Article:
William Wordsworth: 'Lyrical Ballads' by Richard Gravil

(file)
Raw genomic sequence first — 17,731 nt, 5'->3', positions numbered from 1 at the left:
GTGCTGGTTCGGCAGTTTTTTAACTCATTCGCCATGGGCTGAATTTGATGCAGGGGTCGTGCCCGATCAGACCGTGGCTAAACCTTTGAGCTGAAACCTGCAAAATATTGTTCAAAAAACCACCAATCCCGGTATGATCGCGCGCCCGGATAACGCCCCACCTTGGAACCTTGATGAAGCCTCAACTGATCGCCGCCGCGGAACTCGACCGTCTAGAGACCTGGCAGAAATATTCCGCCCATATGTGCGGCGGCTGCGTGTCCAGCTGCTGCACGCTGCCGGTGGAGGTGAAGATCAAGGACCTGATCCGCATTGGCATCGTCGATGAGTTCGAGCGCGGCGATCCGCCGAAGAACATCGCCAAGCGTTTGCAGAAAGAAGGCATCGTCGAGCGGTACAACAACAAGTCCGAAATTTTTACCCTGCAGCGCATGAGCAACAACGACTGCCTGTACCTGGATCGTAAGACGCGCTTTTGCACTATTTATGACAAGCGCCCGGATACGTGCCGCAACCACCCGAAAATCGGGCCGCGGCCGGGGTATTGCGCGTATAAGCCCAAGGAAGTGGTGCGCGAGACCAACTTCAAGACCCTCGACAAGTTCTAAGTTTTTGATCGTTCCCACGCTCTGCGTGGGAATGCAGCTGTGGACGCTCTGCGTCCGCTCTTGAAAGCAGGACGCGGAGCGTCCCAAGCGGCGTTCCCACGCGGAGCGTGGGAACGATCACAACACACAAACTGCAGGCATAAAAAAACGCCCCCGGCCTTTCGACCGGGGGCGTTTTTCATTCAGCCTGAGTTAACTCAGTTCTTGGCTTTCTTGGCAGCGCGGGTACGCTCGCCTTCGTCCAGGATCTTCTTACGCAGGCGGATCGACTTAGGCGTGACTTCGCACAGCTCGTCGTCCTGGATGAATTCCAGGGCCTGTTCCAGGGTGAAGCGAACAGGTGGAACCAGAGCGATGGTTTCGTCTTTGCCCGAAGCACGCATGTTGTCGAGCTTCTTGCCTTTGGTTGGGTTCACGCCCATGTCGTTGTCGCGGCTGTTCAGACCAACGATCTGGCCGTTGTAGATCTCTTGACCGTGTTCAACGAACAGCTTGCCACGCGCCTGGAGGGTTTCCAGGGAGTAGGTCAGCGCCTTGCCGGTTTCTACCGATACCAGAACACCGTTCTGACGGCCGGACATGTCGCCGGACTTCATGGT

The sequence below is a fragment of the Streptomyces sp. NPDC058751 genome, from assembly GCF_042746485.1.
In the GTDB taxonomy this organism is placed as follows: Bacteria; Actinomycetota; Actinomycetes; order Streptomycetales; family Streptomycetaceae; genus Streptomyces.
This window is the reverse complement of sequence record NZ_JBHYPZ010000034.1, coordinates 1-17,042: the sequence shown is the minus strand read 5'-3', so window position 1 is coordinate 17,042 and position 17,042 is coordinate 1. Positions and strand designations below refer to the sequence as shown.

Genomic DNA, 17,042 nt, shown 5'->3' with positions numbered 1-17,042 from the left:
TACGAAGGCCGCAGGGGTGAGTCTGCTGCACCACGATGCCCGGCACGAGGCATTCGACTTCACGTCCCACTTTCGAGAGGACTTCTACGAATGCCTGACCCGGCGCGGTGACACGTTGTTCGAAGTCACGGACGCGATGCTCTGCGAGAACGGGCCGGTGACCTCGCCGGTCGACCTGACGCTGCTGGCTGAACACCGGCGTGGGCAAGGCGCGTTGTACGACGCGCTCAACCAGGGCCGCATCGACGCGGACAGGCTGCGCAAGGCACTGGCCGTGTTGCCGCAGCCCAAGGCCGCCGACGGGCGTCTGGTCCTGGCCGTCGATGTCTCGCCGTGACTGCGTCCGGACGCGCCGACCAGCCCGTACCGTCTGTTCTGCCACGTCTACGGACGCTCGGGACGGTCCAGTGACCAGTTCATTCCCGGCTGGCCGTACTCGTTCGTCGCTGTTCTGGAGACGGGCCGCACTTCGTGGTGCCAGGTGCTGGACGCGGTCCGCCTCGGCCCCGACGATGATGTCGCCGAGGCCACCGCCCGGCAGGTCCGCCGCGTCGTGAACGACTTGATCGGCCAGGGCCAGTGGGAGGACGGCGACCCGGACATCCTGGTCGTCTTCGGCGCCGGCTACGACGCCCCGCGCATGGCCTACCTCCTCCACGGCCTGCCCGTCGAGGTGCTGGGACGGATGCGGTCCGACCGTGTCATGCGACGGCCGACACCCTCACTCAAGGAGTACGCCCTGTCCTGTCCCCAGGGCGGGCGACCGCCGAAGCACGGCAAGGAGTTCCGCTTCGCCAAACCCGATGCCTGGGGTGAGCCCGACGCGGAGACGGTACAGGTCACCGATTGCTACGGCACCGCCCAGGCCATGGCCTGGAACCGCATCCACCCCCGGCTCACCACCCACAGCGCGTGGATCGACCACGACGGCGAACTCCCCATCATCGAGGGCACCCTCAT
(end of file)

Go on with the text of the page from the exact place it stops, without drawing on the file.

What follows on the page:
'Places Wordsworth's revolutionary poetic practice, in Lyrical Ballads, in the context of a revolutionary age. It deals mainly with the 1798 edition, but also covers selected poems from 1800. Part 1 (Life, Times, Themes) sets Lyrical Ballads in the context of Wordsworth life and his age, for instance Wordsworth in France. Part 2, Literary Strategies, considers Wordsworth's provocative theories of how poetry should work, and includes a treatment of the famous ‘Preface'to Lyrical Ballads, one of the great poetic manifestos. Part 3 offers illuminating commentary and questions on the following poems: ‘We are seven', ‘Anecdote for fathers', ‘Lines left upon a Seat in a Yew-tree', ‘To my sister', ‘Lines written in Early Spring', ‘Expostulation and Reply', ‘The Tables Turned';, ‘The Female Vagrant', ‘Goody Blake and Harry Gill', ‘The Last of the Flock', ‘The Mad Mother', ‘The Complaint of a forsaken Indian Woman', ‘The Convict', ‘Old Man travelling', ‘Simon Lee', ‘The Idiot Boy', ‘TheThorn', ‘Tintern Abbey', ‘Hart-leap Well', ‘There was a boy', ‘Nutting', ‘The Lucy Poems', ‘The Brothers'and ‘Michael'. Part 4, on Critical Reception, discusses contemporary, Victorian and recent critical approaches to Wordsworth and includes an annotated guide to further reading.'